Genetic isolation of house fly lines. (A). Diagrammatic representation of the genetic isolation of 16 house fly lines generated by crossing resistant ALHF and susceptible aabys strains. House fly lines were named according to the autosomes bearing the wild-type marker derived from ALHF. (B). The morphological phenotype of each of house fly strains or lines.(Click on the image to enlarge.)
(Click on the image to enlarge.)
SNP determination for kdr allelic expression variation in house flies, Musca domestica
The frequency and heterozygosity of the kdr allele at the L-to-F site in each of the house fly strains and lines were investigated by SNP determination using an ABI Prism SNaPshot Multiplex Kit and analyzed on the ABI Prism® 3100 Genetic Analyzer using Genemapper software according to the manufacturer's instructions (Applied Biosystems). A sodium channel cDNA fragment from each of the individuals was used as template. The primer for the SNP determination was designed according to the sequence immediately upstream of the kdr allele. Three replications of the SNP determination were carried out using the same cDNA for each individual, with different preparations of the PCR templates. To confirm that our PCR products were in fact sodium channel gene fragments, the PCR products from each sample were sequenced.
Topical applications were performed on each of the strains and lines by dropping 0.5-µl of insecticide (dissolved in acetone) onto the thoracic notum of 2-3-day old female flies . Each bioassay consisted of 20 flies per dose and four or five doses that resulted in >0 and <100% mortality. Control groups received acetone alone. Treated flies were placed in 6 oz. Sweetheart ice cream cups (Sweetheart Cup Co., Owings Mills, MD) along with a piece of dental wick saturated in 15% sugar water. Mortality was assessed after 24 h. Flies that did not move were scored as dead. All tests were performed at 25±2°C and replicated at least three times on different days for each of two consecutive generations. Bioassay data were pooled and probit analysis was conducted using POLO probit analysis software. Significant differences in the resistance levels of the house fly lines were based on nonoverlapping 95% confidence intervals .
Genetic linkage of the sodium channel gene in house flies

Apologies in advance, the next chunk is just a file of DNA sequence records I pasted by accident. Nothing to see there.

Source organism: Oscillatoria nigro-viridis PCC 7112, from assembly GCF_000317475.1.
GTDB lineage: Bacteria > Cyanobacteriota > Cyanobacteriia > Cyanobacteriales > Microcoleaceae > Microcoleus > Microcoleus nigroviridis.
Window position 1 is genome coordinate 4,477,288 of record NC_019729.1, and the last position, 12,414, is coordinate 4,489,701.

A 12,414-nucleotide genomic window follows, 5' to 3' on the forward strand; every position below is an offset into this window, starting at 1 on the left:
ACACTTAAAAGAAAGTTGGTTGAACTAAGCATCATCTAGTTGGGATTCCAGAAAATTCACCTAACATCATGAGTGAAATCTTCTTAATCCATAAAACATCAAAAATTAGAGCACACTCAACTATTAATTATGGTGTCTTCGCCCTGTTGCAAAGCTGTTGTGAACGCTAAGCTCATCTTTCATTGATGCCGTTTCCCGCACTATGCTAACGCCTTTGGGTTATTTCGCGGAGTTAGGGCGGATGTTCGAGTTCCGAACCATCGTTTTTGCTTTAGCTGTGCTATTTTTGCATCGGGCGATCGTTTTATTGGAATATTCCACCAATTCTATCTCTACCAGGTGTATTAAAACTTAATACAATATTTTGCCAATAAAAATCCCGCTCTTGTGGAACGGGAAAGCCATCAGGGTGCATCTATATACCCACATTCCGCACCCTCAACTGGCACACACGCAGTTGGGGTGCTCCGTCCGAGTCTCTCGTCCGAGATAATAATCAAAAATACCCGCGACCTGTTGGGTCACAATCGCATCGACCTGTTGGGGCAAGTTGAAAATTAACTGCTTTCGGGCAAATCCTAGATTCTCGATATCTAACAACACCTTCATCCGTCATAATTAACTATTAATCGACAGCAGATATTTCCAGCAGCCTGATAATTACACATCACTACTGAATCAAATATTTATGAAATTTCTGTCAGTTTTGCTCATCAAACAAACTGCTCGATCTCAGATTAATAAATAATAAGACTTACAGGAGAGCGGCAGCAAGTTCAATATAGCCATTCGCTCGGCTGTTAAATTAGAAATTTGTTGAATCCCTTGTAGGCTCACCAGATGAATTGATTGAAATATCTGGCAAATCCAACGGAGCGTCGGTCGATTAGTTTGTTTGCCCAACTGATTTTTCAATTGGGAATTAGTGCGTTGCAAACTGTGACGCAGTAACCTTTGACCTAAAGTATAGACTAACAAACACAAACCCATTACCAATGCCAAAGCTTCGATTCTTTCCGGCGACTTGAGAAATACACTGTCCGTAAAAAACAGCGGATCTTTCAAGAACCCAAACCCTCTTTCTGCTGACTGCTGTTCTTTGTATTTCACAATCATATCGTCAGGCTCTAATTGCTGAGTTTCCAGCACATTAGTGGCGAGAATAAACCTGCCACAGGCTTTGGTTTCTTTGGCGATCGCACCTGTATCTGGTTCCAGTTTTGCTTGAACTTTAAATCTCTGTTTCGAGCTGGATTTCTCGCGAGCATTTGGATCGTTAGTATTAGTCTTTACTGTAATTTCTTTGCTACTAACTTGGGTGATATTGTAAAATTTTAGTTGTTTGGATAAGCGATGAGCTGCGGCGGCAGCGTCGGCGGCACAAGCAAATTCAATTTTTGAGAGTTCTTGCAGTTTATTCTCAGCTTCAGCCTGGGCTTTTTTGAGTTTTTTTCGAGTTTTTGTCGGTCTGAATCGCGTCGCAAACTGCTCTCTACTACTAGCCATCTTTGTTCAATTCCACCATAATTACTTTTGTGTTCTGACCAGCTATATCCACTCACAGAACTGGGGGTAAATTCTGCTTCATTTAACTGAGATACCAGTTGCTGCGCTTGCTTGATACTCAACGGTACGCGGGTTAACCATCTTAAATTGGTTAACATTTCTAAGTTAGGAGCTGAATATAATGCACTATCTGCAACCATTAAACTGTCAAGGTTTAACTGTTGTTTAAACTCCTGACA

To investigate the autosomal interaction with target site insensitivity in the insecticide resistance of ALHF house flies, we conducted a linkage study of the sodium channel gene in house flies by characterizing the allelic expression variation at the L-to-F locus in the sodium channel gene in the parental strains of ALHF and aabys, the F1 generation, and five BC1 lines, A2345, A1345, A1245, A1235, and A1234, each of which was homozygous for one autosome bearing a recessive morphological marker from the aabys strain and heterozygous for the other four autosomes (i.e., containing autosomes from both ALHF and aabys strains). Our results indicated that all the resistant ALHF individuals expressed the T allele (Table 1), as expected based on our previous study ; all individuals of the susceptible aabys strain expressed the C allele; and all individuals of F1 progeny expressed both C and T alleles, corresponding to their heterozygous nature, at the RNA level (Table 1). The house fly BC1 line of A1245 with the genotype +/ac, +/ar, bwb/bwb, +/ye, +/sw, bearing a recessive morphological marker from autosome 3 of aabys, which was homozygous for autosome 3 from aabys and heterozygous for the other 4 autosomes (from both aabys and ALHF), expressed only the C allele in all individuals tested. House fly BC1 lines A2345, A1345, A1235 or A1234, which had recessive morphological markers on autosomes 1, 2, 4, or 5 from aabys and was thus homozygous for autosomes 1, 2, 4, or 5, respectively, from aabys, expressed both alleles (C/T). These findings strongly indicate that the sodium channel gene is located on autosome 3. This result is consistent with previous reports of the genetic linkage of knockdown resistance in house flies [2, 33, 34].